Nicki Minaj is already an icon, a titan and a musical trailblazer, which is a remarkable accomplishment that deserves massive respect, because she happens to be navigating one of the most inherently misogynistic professional arenas of all time, rap music. But despite her macho surroundings, Minaj has consistently and forcefully embodied a tone of female empowerment in her work, accelerating its influence in her blistering bars every single time she torches down an adversary with skill, precision and a healthy dose of clowning.

Queen is only her fourth studio release since her debut in 2010. "People talking to me like I put out 10 albums, but I only put out three albums,” she recently pointed out to Zane Lowe on Beats 1. Nonetheless, this superstar’s reach has been remarkably prolific during that time span. She performed on a Super Bowl Halftime Show with Madonna and M.I.A., made Time’s Most Influential People list, delivered what is now known as one of the most legendary guest verses ever (“Monster” on Kanye’s MBDTF) and recently became the only female listed on Complex’s “Best Rapper Alive, Every Year Since 1979” list, cementing her status among the hip-hop elites like Biggie, Tupac, Snoop, Eminem and Jay Z.

Yet with Queen, Minaj still faced a legitimate momentum battle, and sensing that, had pushed back the record multiple times. “Everybody’s pushing me to do something, but I know it’s not ready,” she explained in the same Beats 1 interview. “I’m so picky and I’m such a perfectionist with my work. I always have been like that; I’ve been like that even with my mixtapes, so it’s not anything new. And the challenge is saying, ‘I’m gonna hold off until I feel it’s the quality that my fans deserve,’ rather than saying, ‘I’m just gonna shove it out there; I’m gonna rush it out there so that people can get off my case.’ I can’t—I couldn’t do that.”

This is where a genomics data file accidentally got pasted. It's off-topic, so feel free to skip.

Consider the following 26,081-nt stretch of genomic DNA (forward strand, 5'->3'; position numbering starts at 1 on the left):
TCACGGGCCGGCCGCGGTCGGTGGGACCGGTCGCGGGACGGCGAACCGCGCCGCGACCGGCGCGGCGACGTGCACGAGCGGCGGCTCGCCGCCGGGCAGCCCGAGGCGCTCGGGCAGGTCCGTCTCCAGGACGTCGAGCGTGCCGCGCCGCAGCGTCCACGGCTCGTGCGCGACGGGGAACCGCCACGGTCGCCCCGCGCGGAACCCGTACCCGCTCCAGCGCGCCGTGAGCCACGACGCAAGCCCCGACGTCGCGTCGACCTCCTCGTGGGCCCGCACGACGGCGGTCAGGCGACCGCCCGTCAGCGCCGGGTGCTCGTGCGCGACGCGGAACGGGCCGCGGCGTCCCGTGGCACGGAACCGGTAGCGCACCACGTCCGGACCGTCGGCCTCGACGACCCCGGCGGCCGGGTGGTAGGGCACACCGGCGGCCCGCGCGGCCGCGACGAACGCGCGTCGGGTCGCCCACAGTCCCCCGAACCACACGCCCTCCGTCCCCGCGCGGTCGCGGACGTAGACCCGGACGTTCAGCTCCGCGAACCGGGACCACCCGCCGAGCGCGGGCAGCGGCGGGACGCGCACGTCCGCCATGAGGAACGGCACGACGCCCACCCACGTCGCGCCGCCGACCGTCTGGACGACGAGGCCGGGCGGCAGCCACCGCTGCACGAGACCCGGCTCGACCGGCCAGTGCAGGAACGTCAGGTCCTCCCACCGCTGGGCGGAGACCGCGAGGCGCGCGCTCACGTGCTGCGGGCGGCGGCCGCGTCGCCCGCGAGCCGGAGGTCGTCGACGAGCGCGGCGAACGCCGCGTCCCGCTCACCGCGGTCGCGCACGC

But the landscape has dramatically changed in the last three years; the ground has shifted. Two singles released in April, “Chun Li” and “Barbie Tings,” failed to garner any measurable streaming success, the new barometer of popularity that wasn’t even a factor when Minaj first made her debut. Two months later, another single, “Bed” featuring Ariana Grande, flatlined as well. And it certainly didn’t help the comeback narrative that newcomer Cardi B—also from New York, also outspoken, outlandishly styled and very socially engaged with her fans just like Minaj—was having a record-breaking run as a new artist. She became the first female rapper since Lauryn Hill to have a #1 solo hit, and was the first woman to have multiple songs charting in the Top 10 simultaneously for weeks at a time—achievements that were a direct function of this new dynamic of streaming.

Let’s not get into the trite, tiresome and totally overplayed claim that two talented, dominant female MCs can’t coexist. Bullshit. The battle to be “best” is fundamental to the genre itself, because rapping is rooted in writing such wordplay and tethered to having skills to deliver it with fire. And then there’s the general braggadocious nature about being #1 on the charts—there’s no such thing as a modest rapper. But if there’s 100 men who can compete without a problem, let’s lose the drama until there’s 100 women competing. Anything less is divide-and-conquer, and you can STFU.